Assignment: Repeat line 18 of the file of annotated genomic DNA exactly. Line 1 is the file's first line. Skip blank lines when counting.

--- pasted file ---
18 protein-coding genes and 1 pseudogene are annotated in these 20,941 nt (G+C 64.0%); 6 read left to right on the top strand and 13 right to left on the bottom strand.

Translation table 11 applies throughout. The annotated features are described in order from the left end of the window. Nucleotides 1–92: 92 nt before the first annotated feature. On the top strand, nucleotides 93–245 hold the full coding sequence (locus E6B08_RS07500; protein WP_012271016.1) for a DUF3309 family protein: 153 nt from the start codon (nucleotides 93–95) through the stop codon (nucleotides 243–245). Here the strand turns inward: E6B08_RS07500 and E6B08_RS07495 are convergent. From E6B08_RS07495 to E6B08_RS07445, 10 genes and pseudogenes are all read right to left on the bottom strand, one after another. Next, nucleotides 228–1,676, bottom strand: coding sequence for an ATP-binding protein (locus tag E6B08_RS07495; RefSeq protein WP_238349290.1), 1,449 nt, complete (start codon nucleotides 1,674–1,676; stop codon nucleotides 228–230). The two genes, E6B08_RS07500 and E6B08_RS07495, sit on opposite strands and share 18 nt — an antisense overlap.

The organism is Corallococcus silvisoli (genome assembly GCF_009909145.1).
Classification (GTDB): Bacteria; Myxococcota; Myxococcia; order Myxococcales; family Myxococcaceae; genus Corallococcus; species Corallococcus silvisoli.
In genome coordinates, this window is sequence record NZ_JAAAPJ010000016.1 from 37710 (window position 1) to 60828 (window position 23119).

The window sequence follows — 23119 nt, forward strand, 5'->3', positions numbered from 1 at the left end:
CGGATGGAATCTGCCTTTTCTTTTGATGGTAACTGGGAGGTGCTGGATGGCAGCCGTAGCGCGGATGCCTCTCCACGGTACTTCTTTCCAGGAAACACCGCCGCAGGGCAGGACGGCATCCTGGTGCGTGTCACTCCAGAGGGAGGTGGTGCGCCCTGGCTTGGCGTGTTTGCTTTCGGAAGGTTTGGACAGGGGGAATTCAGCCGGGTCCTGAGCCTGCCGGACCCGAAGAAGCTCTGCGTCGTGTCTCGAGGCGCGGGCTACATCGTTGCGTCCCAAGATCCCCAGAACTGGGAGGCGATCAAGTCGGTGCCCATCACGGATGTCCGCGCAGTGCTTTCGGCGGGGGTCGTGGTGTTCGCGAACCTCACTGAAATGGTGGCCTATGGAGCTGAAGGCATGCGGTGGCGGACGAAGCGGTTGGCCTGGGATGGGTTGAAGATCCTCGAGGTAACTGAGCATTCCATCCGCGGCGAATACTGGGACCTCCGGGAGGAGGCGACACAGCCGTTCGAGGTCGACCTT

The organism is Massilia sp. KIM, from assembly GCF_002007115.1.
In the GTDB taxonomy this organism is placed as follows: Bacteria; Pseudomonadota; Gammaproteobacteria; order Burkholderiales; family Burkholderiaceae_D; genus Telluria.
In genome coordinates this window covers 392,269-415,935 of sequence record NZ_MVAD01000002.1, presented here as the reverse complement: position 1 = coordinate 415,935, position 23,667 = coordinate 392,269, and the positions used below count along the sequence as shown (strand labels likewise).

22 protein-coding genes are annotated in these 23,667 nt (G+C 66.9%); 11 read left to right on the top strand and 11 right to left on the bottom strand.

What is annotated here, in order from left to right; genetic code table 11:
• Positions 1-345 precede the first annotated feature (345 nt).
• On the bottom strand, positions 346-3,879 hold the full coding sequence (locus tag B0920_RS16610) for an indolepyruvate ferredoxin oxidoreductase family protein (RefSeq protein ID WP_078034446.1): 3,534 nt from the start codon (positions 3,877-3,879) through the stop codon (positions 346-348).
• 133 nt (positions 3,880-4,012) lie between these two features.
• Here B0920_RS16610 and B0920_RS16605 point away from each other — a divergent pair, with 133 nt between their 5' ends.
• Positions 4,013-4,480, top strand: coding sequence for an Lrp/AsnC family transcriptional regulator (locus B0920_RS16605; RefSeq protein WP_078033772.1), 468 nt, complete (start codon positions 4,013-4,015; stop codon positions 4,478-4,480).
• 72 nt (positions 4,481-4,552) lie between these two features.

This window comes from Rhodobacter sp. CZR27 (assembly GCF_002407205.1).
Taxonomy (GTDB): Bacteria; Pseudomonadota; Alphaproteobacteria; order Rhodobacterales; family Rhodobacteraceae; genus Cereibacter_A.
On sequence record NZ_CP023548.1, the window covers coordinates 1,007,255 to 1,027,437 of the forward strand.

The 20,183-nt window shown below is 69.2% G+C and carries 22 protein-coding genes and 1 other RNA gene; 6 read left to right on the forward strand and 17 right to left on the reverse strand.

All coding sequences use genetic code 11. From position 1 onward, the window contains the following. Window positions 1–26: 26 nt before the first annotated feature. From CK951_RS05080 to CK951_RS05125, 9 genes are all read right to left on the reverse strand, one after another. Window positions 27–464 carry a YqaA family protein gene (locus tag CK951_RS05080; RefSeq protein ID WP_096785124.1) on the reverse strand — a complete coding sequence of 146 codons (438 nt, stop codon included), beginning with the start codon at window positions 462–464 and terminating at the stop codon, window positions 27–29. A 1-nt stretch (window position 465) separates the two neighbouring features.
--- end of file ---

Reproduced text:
• 72 nt (positions 4,481-4,552) lie between these two features.